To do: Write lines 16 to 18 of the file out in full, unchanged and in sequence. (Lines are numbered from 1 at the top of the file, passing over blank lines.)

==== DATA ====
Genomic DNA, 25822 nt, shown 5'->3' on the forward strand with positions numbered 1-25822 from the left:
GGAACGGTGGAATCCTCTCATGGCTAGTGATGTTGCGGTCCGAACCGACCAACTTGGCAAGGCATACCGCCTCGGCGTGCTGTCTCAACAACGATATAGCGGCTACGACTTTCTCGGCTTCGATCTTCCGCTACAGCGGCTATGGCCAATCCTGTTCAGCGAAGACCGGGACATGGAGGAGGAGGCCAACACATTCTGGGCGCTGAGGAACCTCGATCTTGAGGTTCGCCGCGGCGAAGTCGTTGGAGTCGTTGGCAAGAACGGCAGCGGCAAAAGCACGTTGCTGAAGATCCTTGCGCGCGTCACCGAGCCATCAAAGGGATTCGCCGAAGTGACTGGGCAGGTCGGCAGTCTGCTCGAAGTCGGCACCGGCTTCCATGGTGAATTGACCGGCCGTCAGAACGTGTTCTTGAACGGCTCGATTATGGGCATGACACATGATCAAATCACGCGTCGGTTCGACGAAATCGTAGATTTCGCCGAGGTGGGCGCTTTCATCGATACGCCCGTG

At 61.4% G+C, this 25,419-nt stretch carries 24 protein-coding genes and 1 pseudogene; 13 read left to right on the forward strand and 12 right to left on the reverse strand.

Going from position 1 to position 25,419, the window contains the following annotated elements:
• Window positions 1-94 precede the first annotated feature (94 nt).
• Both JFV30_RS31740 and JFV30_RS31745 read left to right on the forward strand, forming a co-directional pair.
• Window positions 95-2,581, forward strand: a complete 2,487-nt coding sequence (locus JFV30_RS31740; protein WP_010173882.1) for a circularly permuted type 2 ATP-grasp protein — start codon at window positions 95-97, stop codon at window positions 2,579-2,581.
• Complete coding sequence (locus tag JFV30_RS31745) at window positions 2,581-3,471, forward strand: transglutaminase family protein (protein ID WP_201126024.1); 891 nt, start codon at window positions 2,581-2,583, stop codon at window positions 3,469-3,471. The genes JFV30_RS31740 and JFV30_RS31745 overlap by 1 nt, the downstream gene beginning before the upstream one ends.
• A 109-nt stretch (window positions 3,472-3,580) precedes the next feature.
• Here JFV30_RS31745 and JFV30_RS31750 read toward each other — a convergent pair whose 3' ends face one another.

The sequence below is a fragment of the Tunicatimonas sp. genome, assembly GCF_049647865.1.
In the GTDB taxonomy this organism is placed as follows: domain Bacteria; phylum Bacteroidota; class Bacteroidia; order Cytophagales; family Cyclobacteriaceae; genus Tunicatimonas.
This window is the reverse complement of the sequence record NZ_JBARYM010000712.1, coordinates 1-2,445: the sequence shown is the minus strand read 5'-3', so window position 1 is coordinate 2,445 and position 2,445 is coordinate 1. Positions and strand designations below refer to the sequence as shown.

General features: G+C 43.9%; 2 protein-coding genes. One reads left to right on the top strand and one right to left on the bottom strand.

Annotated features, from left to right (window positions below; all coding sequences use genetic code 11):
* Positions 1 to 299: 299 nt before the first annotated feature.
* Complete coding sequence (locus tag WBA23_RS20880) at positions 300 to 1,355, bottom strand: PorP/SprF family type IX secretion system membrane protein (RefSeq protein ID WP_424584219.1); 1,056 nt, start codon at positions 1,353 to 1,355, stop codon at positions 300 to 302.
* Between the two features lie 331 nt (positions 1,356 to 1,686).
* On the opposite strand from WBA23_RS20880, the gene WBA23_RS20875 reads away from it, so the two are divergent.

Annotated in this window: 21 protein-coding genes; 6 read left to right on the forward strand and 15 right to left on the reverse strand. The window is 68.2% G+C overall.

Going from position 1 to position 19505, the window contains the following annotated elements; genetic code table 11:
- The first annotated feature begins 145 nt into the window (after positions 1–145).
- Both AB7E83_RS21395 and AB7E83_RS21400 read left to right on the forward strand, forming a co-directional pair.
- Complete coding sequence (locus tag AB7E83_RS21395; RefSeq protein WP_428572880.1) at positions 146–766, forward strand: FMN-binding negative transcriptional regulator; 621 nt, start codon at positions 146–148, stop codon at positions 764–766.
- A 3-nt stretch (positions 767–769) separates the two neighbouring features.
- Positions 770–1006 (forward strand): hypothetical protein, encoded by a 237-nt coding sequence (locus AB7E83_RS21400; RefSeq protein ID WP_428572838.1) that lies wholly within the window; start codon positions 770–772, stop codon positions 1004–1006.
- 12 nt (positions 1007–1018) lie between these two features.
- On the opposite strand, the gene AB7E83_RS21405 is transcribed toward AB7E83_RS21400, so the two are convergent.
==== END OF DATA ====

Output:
* Positions 1 to 299: 299 nt before the first annotated feature.
* Complete coding sequence (locus tag WBA23_RS20880) at positions 300 to 1,355, bottom strand: PorP/SprF family type IX secretion system membrane protein (RefSeq protein ID WP_424584219.1); 1,056 nt, start codon at positions 1,353 to 1,355, stop codon at positions 300 to 302.
* Between the two features lie 331 nt (positions 1,356 to 1,686).